• You can serve a notice on the other party to make ‘time of the essence’ for performance. Should the supplier fail to comply, and the delay persists after the timeframe set out in the notice has expired, that will then be a repudiatory breach which you can then accept to bring the contract to an end. Take care to comply with any express notice provisions in the contract such as where to send the notice to and by what means of communication.
  • Express termination provisions in contracts commonly include a term that entitles you to terminate if notice has been served to cure a material breach (which is capable of being remedied) and that does not happen. A material breach is one which is substantial and serious, and the contract may define which breaches are deemed to be material. Again, make sure that any contractual notice provisions are strictly complied with. You should also check whether you need to serve a further notice to terminate the contract if the breach is not remedied or whether such termination happens automatically if the breach persists at the end of the notice period.
  • If you need a little time to reflect and decide whether you want to continue with or terminate the contract, communicate this to the other contracting party and expressly state that all of your rights and remedies under the contract and at common law are strictly reserved. This will avoid you inadvertently waiving the breach or affirming the contract while you decide what to do.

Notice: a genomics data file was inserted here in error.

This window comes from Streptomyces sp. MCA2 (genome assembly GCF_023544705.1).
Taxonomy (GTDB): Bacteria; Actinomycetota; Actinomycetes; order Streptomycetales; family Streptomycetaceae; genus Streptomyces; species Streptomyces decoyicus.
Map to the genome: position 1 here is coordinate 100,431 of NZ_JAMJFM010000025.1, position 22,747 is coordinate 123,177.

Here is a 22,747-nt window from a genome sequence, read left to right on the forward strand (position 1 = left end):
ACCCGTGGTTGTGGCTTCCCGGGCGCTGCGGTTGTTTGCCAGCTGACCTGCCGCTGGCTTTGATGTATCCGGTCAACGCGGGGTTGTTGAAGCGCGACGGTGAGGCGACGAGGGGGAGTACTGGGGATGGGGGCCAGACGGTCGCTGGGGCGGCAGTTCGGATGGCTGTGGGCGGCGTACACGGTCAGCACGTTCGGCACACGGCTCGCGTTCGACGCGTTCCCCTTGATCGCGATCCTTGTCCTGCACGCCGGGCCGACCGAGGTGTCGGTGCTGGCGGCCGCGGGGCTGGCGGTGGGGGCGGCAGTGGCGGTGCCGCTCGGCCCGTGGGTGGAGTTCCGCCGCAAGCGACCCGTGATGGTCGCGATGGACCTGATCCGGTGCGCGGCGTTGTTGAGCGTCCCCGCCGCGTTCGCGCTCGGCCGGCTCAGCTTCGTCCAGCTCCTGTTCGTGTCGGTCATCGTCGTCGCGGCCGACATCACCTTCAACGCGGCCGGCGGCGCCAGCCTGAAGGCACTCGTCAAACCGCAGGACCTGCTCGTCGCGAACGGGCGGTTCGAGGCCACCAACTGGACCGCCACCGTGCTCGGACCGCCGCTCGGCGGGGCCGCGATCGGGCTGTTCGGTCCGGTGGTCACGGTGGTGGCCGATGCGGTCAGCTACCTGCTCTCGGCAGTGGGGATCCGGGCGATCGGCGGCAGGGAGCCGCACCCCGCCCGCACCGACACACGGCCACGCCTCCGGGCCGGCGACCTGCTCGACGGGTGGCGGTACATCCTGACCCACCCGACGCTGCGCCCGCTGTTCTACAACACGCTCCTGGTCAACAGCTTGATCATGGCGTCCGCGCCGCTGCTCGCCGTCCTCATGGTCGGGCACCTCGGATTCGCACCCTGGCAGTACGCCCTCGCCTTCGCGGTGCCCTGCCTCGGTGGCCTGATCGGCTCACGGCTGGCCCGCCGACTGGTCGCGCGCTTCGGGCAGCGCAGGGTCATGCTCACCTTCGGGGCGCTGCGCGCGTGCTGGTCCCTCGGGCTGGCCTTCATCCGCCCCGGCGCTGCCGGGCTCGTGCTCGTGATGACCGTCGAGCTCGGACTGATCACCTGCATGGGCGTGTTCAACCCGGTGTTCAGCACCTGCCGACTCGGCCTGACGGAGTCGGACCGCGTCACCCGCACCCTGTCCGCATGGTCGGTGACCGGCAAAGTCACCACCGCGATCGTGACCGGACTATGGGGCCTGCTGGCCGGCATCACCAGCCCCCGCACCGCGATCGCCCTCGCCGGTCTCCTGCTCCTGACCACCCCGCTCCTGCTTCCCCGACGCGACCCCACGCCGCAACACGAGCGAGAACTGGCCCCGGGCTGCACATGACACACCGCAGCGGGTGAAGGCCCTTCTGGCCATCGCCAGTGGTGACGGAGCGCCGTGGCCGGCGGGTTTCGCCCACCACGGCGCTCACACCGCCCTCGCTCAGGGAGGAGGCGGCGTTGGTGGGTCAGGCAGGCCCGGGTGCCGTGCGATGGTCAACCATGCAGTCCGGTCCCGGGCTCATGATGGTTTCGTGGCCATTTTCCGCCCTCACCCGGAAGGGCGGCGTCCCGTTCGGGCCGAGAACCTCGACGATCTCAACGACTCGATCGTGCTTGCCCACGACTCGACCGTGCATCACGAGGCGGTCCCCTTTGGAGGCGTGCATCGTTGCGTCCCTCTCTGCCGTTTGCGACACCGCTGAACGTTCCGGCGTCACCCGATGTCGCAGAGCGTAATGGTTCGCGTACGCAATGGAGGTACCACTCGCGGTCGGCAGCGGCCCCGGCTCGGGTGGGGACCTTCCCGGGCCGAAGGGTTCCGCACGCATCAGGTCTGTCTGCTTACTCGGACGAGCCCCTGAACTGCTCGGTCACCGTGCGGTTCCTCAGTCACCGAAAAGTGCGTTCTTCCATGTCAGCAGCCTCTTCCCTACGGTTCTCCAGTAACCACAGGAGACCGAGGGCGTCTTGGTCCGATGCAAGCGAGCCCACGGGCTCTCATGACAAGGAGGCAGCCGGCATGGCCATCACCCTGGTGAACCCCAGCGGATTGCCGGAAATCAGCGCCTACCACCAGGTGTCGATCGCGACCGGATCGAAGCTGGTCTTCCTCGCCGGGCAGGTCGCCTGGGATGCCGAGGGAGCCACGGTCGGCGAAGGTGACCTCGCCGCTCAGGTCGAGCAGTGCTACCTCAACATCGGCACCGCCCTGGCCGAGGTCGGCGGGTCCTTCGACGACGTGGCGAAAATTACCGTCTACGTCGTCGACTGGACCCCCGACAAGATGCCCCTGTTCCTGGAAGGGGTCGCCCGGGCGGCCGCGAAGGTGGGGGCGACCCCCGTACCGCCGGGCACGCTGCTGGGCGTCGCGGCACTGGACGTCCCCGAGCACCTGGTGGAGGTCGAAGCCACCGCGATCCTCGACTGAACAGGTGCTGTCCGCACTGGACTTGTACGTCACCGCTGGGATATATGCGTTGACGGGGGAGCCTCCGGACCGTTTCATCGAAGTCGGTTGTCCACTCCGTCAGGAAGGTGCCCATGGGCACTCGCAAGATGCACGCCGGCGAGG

Extra options for consumers

If you are a consumer, the Consumer Rights Act 2015 gives you further rights in the event of a delay.

For contracts for the supply of goods, you can treat the contract at an end and claim a reimbursement of all of the payments you have made if:

  • the trader refuses to deliver the goods; or
  • delivery at the agreed time is essential taking into account all of the relevant circumstances that existed at the time the contract was made; or
  • you told the trader before the contract was entered into that delivery at the agreed time was essential.

If none of these criteria are met, you can give the trader a period within which the goods must be delivered. If the goods are still not delivered within that period, you can then treat the contract as at an end. This is essentially the same effect as serving a notice to make ‘time of the essence’ as explained above.

Where services are not supplied on time, the Consumer Rights Act 2015 confers on consumers an additional remedy of a price reduction.

Are you on solid ground?

Terminating a contract for delay is tricky and can be a high-risk strategy. If you get it wrong and terminate the contract in circumstances where you have no right to do so, that puts you in repudiatory breach and exposes you to a potential claim for damages. If you do want to extricate yourself from a troublesome contract, consider seeking early legal advice to avoid such pitfalls for the unwary and the risk of making a bad situation worse.

CONTACT CLARE

If you would like more information or advice relating to this article or a Commercial Litigation & Dispute Resolution law matter, please do not hesitate to contact Clare Mackay on 01727 798025.  

© SA LAW 2022

Every care is taken in the preparation of our articles. However, no responsibility can be accepted to any person who acts on the basis of information contained in them alone. You are recommended to obtain specific advice in respect of individual cases.